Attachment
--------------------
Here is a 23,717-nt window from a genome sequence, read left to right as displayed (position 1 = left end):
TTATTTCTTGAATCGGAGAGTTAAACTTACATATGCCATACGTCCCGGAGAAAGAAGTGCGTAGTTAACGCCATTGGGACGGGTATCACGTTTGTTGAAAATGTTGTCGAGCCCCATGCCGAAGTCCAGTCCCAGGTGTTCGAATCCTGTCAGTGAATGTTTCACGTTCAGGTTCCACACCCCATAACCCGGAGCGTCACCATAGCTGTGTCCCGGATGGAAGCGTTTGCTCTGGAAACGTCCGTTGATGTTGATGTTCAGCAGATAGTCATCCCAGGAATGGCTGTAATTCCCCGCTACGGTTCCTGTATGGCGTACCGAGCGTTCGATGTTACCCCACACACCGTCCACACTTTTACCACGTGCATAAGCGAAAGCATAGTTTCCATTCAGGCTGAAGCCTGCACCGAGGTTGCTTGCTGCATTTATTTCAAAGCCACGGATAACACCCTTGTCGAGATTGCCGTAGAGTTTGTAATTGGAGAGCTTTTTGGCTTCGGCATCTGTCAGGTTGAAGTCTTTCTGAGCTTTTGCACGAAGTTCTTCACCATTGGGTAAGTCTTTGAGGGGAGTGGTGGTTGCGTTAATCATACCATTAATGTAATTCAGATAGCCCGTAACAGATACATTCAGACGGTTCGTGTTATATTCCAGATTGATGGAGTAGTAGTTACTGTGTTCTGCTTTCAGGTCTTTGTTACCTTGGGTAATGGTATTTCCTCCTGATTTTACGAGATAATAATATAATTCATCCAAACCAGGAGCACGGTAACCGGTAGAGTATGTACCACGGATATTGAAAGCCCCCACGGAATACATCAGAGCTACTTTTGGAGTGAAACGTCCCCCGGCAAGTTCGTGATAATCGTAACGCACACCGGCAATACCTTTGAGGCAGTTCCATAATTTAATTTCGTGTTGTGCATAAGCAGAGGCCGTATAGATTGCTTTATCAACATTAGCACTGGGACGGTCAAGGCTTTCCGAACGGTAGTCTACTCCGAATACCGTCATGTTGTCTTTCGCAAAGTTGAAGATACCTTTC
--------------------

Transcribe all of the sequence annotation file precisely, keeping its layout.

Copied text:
Here is a 23,717-nt window from a genome sequence, read left to right as displayed (position 1 = left end):
TTATTTCTTGAATCGGAGAGTTAAACTTACATATGCCATACGTCCCGGAGAAAGAAGTGCGTAGTTAACGCCATTGGGACGGGTATCACGTTTGTTGAAAATGTTGTCGAGCCCCATGCCGAAGTCCAGTCCCAGGTGTTCGAATCCTGTCAGTGAATGTTTCACGTTCAGGTTCCACACCCCATAACCCGGAGCGTCACCATAGCTGTGTCCCGGATGGAAGCGTTTGCTCTGGAAACGTCCGTTGATGTTGATGTTCAGCAGATAGTCATCCCAGGAATGGCTGTAATTCCCCGCTACGGTTCCTGTATGGCGTACCGAGCGTTCGATGTTACCCCACACACCGTCCACACTTTTACCACGTGCATAAGCGAAAGCATAGTTTCCATTCAGGCTGAAGCCTGCACCGAGGTTGCTTGCTGCATTTATTTCAAAGCCACGGATAACACCCTTGTCGAGATTGCCGTAGAGTTTGTAATTGGAGAGCTTTTTGGCTTCGGCATCTGTCAGGTTGAAGTCTTTCTGAGCTTTTGCACGAAGTTCTTCACCATTGGGTAAGTCTTTGAGGGGAGTGGTGGTTGCGTTAATCATACCATTAATGTAATTCAGATAGCCCGTAACAGATACATTCAGACGGTTCGTGTTATATTCCAGATTGATGGAGTAGTAGTTACTGTGTTCTGCTTTCAGGTCTTTGTTACCTTGGGTAATGGTATTTCCTCCTGATTTTACGAGATAATAATATAATTCATCCAAACCAGGAGCACGGTAACCGGTAGAGTATGTACCACGGATATTGAAAGCCCCCACGGAATACATCAGAGCTACTTTTGGAGTGAAACGTCCCCCGGCAAGTTCGTGATAATCGTAACGCACACCGGCAATACCTTTGAGGCAGTTCCATAATTTAATTTCGTGTTGTGCATAAGCAGAGGCCGTATAGATTGCTTTATCAACATTAGCACTGGGACGGTCAAGGCTTTCCGAACGGTAGTCTACTCCGAATACCGTCATGTTGTCTTTCGCAAAGTTGAAGATACCTTTC